I just finished reading Jim Collins’, How the Mighty Fall: And Why Some Companies Never Give In, and found it filled with excellent insights. While his study and work is focused on corporations and why great ones decline, a number of the principles he lays out have application to the leadership of churches and non-profits. The following were 3 highlights for me with particular application to my journey in answering the question, “What does an emotionally healthy leader look like? How does one bring contemplative leadership that waits on the Lord and actually leads?”
- Be careful about being distracted from your primary, core values that make you who you are (He calls it your primary flywheel). In our case, it is emotional health and contemplative spirituality, reconciliation and leading people to deep, personal relationships with Jesus Christ here in NYC. He observed that great painters (Picasso), musicians (Beethoven), and companies (Walmart) continue to intensely and creatively learn, with humility, all they can about their field and expertise. It left me increasingly motivated to deepen EHS particularly in the arenas of sexuality, marriage, and emotionally healthy leadership – my present arenas of study. Moreover, it is important each leader continually seeks opportunities for further development in their primary area of ministry.
- Be careful about undisciplined expansion. Great companies die from taking advantage of opportunities and new doors without adequate infrastructure, thought, prudence, etc. (in theological terms, ignoring the gift of limits). Don’t confuse big with great. It is interesting how that applies to secular companies as well as churches. This encouraged me as we consider the addition of a third service at NLF in 3 weeks. We took 5 years to get here and much planning. Nonetheless, I think most of us on staff, starting with me, have a healthy fear of the Lord regarding the unknown that is before us. But I think we are all clear – quality and the living of our Rule of Life –are our key success indicators, not numbers.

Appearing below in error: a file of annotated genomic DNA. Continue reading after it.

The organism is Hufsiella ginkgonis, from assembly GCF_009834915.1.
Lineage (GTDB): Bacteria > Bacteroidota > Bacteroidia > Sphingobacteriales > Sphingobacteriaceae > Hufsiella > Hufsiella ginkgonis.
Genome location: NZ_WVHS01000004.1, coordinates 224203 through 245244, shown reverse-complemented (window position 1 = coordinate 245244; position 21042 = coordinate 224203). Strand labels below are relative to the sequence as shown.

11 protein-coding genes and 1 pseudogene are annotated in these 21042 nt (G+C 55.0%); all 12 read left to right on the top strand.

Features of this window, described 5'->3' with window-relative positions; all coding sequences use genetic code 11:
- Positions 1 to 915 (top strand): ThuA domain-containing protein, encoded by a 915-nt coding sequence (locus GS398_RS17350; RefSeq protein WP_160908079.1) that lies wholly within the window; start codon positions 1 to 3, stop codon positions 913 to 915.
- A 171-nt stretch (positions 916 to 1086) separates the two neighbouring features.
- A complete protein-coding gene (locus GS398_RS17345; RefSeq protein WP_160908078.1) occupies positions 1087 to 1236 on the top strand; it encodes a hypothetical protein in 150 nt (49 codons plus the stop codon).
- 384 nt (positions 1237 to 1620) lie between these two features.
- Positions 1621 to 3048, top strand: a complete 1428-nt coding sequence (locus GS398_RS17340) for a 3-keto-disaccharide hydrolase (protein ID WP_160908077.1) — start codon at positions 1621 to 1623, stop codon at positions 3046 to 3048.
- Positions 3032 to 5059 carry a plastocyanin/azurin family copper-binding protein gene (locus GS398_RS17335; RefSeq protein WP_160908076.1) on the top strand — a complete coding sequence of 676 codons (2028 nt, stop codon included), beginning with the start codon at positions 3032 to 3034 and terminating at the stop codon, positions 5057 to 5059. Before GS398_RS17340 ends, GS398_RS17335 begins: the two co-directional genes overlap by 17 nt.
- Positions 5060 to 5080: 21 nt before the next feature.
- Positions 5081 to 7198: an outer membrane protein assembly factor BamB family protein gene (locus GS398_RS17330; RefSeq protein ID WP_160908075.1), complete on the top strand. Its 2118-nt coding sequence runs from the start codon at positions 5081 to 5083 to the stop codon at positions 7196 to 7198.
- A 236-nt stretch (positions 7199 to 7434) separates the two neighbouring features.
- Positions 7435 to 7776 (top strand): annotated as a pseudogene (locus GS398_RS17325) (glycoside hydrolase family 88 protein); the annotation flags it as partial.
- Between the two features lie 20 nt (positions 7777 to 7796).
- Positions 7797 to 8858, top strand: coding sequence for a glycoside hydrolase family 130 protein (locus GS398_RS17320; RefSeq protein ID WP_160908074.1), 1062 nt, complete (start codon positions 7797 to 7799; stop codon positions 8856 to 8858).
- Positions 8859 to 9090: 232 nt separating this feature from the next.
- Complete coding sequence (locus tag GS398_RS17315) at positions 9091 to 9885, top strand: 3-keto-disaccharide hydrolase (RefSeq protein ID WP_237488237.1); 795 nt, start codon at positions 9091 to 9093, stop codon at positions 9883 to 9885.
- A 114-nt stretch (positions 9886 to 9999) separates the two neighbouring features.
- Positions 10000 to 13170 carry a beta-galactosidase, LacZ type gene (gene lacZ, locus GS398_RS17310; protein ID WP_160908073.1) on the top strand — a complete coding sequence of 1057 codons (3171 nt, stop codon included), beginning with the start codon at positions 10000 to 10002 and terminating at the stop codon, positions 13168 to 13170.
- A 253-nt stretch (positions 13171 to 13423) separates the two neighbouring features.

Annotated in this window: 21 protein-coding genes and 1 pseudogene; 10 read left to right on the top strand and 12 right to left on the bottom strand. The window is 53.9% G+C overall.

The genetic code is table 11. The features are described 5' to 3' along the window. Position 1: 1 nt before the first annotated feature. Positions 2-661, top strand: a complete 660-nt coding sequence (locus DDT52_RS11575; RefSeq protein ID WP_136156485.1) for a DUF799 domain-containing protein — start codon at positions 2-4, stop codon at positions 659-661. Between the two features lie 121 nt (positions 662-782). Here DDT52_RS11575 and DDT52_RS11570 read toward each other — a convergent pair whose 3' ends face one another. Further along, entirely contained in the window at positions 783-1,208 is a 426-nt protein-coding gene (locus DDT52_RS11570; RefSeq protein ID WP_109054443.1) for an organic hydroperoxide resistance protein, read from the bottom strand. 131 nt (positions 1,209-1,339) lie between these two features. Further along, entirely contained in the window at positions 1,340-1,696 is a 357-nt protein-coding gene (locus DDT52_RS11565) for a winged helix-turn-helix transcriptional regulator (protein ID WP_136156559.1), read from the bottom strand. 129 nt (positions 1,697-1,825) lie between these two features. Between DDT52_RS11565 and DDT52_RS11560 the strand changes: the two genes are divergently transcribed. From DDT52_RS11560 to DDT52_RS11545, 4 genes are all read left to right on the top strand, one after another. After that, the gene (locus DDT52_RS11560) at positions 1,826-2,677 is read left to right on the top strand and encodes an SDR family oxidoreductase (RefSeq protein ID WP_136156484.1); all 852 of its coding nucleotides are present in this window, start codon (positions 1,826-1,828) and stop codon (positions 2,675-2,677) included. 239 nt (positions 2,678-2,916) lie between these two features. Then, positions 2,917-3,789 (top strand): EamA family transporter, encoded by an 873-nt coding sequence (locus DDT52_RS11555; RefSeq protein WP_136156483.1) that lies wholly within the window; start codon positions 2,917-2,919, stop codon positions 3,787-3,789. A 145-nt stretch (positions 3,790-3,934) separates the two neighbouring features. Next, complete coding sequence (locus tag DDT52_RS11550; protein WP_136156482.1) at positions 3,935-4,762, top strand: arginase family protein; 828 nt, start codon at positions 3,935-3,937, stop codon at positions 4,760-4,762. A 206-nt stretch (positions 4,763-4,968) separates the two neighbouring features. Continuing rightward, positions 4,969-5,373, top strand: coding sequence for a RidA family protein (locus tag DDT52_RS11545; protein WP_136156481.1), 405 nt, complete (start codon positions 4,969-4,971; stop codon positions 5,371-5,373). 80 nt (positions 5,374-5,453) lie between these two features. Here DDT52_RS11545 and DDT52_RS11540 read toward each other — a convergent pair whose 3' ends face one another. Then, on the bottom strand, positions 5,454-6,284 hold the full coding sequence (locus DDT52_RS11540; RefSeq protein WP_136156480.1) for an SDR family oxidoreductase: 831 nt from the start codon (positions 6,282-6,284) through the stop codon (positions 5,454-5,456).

- Be careful about the denial of risk and peril. In other words, be thoughtful and prudent (Prov. 14:8) about implications of decisions. The Challenger spacecraft that killed all onboard after exploding in middair was one key example of leaders not thinking fully through key decisions. Some decisions we make can be “below the waterline of the boat” and sink the whole ship.
Collins mentions a few other gems of insights around the importance of succession planning, healthy teams, and getting the right people in the right positions, as well. This is a book worth reading. What do you think might be other factors that cause great churches to decline and, at times, disappear altogether?